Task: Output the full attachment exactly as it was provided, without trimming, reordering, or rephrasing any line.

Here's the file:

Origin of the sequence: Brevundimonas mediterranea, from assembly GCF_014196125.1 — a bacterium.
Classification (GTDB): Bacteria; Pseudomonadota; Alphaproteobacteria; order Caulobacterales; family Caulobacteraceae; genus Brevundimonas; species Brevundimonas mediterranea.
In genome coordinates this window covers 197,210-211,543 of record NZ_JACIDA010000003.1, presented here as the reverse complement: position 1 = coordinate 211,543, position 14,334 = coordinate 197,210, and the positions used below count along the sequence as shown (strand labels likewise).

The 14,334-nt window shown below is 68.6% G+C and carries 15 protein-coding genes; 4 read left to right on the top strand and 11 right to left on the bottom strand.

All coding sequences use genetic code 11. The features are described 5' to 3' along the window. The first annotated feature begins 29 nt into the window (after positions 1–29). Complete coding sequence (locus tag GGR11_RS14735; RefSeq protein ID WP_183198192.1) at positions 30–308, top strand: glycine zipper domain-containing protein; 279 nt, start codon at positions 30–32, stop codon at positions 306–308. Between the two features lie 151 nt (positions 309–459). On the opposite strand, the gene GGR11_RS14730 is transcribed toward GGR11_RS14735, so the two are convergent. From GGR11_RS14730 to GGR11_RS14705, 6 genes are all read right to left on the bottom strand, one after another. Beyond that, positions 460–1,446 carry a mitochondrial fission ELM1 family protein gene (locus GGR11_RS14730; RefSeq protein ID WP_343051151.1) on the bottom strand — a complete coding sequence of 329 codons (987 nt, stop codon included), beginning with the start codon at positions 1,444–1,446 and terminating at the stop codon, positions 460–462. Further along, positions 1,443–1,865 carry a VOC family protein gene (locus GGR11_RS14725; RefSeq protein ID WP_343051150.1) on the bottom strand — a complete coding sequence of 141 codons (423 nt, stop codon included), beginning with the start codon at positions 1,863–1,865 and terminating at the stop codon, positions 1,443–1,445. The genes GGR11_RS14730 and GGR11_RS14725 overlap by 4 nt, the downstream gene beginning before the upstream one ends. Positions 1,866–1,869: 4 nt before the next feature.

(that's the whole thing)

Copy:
Origin of the sequence: Brevundimonas mediterranea, from assembly GCF_014196125.1 — a bacterium.
Classification (GTDB): Bacteria; Pseudomonadota; Alphaproteobacteria; order Caulobacterales; family Caulobacteraceae; genus Brevundimonas; species Brevundimonas mediterranea.
In genome coordinates this window covers 197,210-211,543 of record NZ_JACIDA010000003.1, presented here as the reverse complement: position 1 = coordinate 211,543, position 14,334 = coordinate 197,210, and the positions used below count along the sequence as shown (strand labels likewise).

The 14,334-nt window shown below is 68.6% G+C and carries 15 protein-coding genes; 4 read left to right on the top strand and 11 right to left on the bottom strand.

All coding sequences use genetic code 11. The features are described 5' to 3' along the window. The first annotated feature begins 29 nt into the window (after positions 1–29). Complete coding sequence (locus tag GGR11_RS14735; RefSeq protein ID WP_183198192.1) at positions 30–308, top strand: glycine zipper domain-containing protein; 279 nt, start codon at positions 30–32, stop codon at positions 306–308. Between the two features lie 151 nt (positions 309–459). On the opposite strand, the gene GGR11_RS14730 is transcribed toward GGR11_RS14735, so the two are convergent. From GGR11_RS14730 to GGR11_RS14705, 6 genes are all read right to left on the bottom strand, one after another. Beyond that, positions 460–1,446 carry a mitochondrial fission ELM1 family protein gene (locus GGR11_RS14730; RefSeq protein ID WP_343051151.1) on the bottom strand — a complete coding sequence of 329 codons (987 nt, stop codon included), beginning with the start codon at positions 1,444–1,446 and terminating at the stop codon, positions 460–462. Further along, positions 1,443–1,865 carry a VOC family protein gene (locus GGR11_RS14725; RefSeq protein ID WP_343051150.1) on the bottom strand — a complete coding sequence of 141 codons (423 nt, stop codon included), beginning with the start codon at positions 1,863–1,865 and terminating at the stop codon, positions 1,443–1,445. The genes GGR11_RS14730 and GGR11_RS14725 overlap by 4 nt, the downstream gene beginning before the upstream one ends. Positions 1,866–1,869: 4 nt before the next feature.